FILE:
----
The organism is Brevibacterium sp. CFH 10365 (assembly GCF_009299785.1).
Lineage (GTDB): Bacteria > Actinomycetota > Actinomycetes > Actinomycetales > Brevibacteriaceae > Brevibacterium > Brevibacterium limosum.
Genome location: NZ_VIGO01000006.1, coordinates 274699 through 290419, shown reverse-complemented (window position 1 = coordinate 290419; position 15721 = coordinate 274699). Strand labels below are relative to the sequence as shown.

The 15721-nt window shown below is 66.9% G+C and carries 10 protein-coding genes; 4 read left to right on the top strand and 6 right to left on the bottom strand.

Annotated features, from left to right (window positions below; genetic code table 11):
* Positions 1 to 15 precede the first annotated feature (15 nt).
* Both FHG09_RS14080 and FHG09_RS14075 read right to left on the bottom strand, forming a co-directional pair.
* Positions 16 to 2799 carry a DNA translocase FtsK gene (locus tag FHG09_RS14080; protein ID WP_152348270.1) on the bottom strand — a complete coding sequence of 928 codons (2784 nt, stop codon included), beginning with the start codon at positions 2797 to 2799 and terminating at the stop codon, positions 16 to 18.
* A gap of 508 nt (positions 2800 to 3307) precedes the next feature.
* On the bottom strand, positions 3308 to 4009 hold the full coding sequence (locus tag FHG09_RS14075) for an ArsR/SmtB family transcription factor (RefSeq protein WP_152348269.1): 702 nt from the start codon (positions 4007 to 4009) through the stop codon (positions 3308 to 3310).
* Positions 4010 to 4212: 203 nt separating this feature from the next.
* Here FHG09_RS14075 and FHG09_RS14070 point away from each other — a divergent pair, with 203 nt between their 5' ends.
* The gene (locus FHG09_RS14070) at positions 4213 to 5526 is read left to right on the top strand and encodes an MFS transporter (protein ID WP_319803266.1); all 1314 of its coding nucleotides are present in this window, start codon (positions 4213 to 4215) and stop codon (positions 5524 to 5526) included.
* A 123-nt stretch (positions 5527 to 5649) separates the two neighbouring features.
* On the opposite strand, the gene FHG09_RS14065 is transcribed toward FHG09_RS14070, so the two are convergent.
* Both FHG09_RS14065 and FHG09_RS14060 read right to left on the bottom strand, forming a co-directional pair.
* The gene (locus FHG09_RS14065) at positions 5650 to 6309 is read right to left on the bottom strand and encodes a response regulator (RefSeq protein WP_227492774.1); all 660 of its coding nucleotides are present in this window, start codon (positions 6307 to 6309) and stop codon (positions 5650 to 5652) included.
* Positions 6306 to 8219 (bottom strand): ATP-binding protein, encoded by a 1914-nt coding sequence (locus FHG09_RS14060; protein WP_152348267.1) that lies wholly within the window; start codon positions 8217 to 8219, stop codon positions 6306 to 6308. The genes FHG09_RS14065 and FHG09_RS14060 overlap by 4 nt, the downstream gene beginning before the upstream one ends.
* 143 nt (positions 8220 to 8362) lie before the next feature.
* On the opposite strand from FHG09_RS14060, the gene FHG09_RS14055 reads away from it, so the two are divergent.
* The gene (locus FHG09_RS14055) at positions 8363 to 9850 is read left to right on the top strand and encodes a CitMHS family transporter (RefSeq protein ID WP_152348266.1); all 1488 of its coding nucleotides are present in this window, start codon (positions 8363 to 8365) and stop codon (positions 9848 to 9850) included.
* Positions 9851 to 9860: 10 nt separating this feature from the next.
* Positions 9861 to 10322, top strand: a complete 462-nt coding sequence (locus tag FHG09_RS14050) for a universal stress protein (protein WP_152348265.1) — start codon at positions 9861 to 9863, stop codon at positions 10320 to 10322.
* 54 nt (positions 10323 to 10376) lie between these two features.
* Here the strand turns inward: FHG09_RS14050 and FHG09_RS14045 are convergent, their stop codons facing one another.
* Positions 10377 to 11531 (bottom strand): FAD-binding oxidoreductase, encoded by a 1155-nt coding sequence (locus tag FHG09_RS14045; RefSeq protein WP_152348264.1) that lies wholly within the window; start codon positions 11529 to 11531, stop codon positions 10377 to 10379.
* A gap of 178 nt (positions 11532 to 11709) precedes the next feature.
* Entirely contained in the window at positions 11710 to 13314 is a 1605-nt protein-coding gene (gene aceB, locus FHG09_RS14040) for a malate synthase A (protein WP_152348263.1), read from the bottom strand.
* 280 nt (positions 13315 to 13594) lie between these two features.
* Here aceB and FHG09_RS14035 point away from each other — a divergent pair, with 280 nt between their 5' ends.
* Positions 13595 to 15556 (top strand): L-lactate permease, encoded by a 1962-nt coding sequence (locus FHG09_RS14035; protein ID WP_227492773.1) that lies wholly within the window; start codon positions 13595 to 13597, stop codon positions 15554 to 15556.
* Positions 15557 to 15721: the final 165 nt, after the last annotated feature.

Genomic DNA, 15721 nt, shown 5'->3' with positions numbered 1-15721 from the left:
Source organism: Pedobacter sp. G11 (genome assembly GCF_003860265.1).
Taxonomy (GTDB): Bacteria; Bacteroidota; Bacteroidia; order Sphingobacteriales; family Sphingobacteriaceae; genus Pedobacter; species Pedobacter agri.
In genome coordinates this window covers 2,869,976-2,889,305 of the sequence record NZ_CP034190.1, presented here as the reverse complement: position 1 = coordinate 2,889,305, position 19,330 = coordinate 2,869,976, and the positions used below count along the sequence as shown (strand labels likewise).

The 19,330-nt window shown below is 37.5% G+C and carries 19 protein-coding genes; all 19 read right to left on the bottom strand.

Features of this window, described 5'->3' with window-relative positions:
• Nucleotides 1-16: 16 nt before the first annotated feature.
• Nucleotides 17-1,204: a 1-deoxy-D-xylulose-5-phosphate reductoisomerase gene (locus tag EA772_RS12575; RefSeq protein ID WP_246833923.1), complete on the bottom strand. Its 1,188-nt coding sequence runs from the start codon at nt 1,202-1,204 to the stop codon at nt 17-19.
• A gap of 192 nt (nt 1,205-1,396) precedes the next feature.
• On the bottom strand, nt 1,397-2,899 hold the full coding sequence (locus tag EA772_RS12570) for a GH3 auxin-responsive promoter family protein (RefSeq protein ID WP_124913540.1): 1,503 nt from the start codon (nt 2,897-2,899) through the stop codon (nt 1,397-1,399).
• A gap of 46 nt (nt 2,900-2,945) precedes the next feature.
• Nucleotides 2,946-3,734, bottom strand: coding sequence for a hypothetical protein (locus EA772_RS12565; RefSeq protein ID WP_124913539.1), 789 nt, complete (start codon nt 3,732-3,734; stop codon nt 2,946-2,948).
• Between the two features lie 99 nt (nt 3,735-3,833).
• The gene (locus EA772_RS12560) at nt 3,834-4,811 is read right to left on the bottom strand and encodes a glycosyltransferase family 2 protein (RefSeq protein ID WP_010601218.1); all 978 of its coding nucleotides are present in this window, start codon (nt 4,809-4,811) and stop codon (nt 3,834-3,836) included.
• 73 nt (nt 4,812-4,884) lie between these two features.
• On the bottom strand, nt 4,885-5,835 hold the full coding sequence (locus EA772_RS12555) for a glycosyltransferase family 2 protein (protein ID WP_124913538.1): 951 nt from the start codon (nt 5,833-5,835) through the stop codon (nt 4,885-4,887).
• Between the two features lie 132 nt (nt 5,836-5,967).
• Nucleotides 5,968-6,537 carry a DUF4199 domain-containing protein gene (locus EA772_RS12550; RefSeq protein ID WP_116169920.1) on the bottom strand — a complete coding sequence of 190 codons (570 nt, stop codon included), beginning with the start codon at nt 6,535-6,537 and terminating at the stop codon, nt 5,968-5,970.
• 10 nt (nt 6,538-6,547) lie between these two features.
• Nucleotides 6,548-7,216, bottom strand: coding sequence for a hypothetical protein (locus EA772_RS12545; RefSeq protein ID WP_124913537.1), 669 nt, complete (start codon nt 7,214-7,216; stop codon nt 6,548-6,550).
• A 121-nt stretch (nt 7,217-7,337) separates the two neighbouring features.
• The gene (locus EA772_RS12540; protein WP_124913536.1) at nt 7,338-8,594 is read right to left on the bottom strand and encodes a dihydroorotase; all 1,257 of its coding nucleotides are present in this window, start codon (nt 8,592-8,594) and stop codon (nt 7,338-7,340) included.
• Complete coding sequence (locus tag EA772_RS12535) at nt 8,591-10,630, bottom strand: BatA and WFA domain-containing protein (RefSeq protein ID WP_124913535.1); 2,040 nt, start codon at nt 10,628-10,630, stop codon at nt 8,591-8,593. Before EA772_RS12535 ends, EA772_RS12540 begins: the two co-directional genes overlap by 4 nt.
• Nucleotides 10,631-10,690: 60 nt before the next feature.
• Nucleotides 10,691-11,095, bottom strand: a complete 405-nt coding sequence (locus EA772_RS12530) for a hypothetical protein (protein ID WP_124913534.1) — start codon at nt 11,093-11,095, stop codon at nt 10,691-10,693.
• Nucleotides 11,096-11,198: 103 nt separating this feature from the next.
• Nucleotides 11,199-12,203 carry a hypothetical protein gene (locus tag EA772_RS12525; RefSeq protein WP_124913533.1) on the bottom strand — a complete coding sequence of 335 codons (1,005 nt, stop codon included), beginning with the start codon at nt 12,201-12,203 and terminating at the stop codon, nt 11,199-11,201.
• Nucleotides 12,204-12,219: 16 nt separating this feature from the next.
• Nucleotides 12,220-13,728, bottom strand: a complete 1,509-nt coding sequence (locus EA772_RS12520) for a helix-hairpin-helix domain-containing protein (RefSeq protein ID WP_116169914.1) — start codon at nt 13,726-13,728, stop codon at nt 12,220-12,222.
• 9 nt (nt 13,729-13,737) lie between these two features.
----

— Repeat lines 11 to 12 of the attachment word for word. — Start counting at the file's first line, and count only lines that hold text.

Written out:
* Positions 4010 to 4212: 203 nt separating this feature from the next.
* Here FHG09_RS14075 and FHG09_RS14070 point away from each other — a divergent pair, with 203 nt between their 5' ends.